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The Record
11:02 pm
Wed February 5, 2014

Eightball, MJG And Rap From Memphis 20 Years On

MJG (left) and Eightball in an early, undated photo.
Michael Ochs Archives/Getty Images

Originally published on Wed February 12, 2014 3:08 pm

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Around the Nation
5:43 pm
Wed February 5, 2014

More Than 80,000 Tons Of Coal Ash Flow Into N.C. River

Volunteers with the Dan River Basin Association, graduate students from Duke University and staff with the environmental group Appalachian Voices collect water samples on the Dan River after a massive coal ash spill.
Eric Chance Appalachian Voices

Originally published on Wed February 5, 2014 9:23 pm

Over the weekend at an old power plant in Eden, N.C., a stormwater pipe that goes under a coal ash pond broke, sending about 82,000 tons of ash into the Dan River.

The river stretches more than 200 miles from North Carolina, through Virginia and into the Atlantic Ocean. It's home to all sorts of wildlife, and a popular destination for fishermen and kayakers.

On Wednesday, Jennifer Edwards, with the Dan River Basin Association, was checking the water and sediment about a mile downriver from the spill.

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The Two-Way
5:42 pm
Wed February 5, 2014

U.S. Warns Airlines Over Potential Explosives In Toothpaste Tubes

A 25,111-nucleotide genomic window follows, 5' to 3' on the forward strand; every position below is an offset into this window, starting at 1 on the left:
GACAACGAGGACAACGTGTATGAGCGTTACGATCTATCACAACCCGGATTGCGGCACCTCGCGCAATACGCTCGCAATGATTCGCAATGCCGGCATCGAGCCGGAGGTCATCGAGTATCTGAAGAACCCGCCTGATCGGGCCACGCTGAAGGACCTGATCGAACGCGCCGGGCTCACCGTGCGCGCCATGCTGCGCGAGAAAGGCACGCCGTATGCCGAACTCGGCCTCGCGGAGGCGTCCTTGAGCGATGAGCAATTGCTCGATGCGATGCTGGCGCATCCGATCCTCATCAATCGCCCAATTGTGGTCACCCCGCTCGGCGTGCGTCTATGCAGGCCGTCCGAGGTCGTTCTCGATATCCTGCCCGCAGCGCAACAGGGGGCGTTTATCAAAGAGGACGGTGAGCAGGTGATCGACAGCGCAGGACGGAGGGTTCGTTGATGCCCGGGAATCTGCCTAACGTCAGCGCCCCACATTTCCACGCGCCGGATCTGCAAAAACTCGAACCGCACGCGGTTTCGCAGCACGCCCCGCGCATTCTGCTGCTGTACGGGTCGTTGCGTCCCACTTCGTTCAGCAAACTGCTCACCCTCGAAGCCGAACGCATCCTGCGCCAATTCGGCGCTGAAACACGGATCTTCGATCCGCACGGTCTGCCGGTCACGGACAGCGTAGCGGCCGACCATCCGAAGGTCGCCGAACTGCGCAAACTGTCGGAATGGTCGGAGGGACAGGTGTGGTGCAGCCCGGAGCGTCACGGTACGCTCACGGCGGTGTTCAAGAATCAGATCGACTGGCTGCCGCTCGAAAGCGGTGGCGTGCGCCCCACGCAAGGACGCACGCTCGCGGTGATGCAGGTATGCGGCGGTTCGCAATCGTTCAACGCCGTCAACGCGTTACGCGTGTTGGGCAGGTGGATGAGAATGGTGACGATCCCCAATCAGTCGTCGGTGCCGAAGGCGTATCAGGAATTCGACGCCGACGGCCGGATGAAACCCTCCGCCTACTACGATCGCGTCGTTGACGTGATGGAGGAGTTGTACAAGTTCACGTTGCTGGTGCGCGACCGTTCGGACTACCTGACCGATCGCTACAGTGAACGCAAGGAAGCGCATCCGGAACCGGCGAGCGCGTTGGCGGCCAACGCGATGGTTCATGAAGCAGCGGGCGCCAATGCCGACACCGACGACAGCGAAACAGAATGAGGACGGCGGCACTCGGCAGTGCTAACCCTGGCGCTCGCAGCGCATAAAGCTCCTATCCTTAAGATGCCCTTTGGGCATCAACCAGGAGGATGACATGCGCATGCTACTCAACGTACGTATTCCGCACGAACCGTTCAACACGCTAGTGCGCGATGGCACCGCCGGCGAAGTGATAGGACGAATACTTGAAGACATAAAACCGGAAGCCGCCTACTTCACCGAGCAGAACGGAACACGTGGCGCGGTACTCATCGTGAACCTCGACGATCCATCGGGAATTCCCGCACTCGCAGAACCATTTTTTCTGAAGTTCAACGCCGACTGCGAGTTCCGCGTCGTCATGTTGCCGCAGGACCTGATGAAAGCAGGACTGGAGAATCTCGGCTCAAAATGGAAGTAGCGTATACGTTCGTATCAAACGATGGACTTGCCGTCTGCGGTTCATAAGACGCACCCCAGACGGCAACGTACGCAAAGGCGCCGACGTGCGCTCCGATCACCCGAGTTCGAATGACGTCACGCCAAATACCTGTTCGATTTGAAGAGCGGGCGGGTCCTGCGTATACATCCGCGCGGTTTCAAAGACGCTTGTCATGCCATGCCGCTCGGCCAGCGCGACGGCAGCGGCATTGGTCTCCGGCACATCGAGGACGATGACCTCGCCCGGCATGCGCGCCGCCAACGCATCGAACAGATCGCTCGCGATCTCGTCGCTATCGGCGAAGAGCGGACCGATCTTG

Originally published on Thu February 6, 2014 11:49 am

Officials from the Department of Homeland Security say they are warning airlines that terrorists traveling on Russian-bound planes could try to pack explosives into toothpaste tubes.

NPR's Brian Naylor reports the warning comes just as the Winter Olympics are set to kick off in Sochi. He filed this report for our Newscast unit:

"The department says it is issuing a warning to airlines flying to Russia including flights originating in the U.S. out of an abundance of caution.

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Around the Nation
5:42 pm
Wed February 5, 2014

Scientists Help Western States Prepare For Drought As New Norm

Frank Gehrke, chief of snow surveys in California, looks at wind speed, snow depth and moisture data collected at a survey site in Yosemite National Park.
Kirk Siegler NPR

Originally published on Wed February 5, 2014 9:23 pm

At a 10,000-foot summit in Yosemite National Park, Frank Gehrke clicks into his cross-country skis and pushes off down a small embankment onto a meadow of crusty snow. He's California's chief of snow surveys, one of the most influential jobs in a state where snow and the water that comes from it are big currency. He's on his monthly visit to one of a dozen snowpack-measuring stations scattered across the high country of the Sierra Nevada.

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It's All Politics
5:32 pm
Wed February 5, 2014

Black Openly Gay Judge Would Be Federal Bench's First

Florida Sen. Marco Rubio has indicated he won't block the nomination of Judge Darrin Gayles, who would be the first openly gay black man to serve on the federal bench.
AP

Originally published on Wed February 5, 2014 8:33 pm

Darrin P. Gayles, a Florida state circuit judge, appears to be on track to become the nation's first openly gay black man to serve on the federal bench.

President Obama on Wednesday nominated Gayles, a former assistant U.S. attorney, to fill a vacancy on the U.S. District Court for the Southern District of Florida.

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